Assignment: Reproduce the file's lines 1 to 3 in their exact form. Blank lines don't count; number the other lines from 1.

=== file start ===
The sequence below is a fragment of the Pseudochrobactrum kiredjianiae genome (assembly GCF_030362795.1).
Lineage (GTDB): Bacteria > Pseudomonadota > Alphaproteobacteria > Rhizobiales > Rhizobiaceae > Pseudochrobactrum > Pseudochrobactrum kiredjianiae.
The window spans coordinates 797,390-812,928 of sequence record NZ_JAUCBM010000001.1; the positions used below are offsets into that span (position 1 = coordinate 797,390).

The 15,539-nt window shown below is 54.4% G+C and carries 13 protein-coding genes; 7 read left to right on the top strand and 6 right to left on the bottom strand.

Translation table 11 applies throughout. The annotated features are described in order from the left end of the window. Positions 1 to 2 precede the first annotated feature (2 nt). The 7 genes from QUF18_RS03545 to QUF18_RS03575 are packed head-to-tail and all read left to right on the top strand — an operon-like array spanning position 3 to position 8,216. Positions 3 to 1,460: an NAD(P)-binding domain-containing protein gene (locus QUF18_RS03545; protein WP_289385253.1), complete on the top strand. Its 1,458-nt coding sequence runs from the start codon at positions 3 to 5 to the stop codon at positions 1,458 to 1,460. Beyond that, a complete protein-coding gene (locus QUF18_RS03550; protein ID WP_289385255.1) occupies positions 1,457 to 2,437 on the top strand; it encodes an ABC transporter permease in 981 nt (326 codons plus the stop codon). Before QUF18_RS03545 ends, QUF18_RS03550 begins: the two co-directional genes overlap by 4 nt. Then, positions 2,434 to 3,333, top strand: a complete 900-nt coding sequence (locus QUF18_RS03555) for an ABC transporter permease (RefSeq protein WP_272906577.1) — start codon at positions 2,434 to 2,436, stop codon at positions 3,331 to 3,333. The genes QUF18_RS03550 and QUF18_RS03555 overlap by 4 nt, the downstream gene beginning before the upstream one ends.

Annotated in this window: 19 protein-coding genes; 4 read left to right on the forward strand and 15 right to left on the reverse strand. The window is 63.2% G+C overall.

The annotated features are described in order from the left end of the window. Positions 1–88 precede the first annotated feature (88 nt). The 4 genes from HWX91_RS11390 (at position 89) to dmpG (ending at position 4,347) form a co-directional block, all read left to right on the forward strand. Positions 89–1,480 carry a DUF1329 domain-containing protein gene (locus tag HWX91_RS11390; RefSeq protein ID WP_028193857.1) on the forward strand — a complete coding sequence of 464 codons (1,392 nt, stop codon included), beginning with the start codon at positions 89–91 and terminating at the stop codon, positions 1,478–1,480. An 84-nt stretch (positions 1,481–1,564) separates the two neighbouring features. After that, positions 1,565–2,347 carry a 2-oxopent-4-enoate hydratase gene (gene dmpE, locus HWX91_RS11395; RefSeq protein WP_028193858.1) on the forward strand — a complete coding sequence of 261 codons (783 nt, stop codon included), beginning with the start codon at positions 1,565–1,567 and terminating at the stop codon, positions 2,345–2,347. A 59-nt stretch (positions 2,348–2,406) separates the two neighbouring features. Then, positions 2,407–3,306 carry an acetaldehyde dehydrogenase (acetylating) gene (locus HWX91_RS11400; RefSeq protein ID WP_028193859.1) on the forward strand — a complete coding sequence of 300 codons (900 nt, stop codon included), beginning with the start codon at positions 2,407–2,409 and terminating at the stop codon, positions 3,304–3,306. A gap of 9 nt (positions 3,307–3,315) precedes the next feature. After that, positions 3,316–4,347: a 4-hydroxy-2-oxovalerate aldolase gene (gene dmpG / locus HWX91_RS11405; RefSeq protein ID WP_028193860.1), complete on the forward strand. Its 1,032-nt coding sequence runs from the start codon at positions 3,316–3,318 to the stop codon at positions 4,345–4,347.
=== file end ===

The sequence below is a fragment of the Pseudochrobactrum kiredjianiae genome (assembly GCF_030362795.1).
Lineage (GTDB): Bacteria > Pseudomonadota > Alphaproteobacteria > Rhizobiales > Rhizobiaceae > Pseudochrobactrum > Pseudochrobactrum kiredjianiae.
The window spans coordinates 797,390-812,928 of sequence record NZ_JAUCBM010000001.1; the positions used below are offsets into that span (position 1 = coordinate 797,390).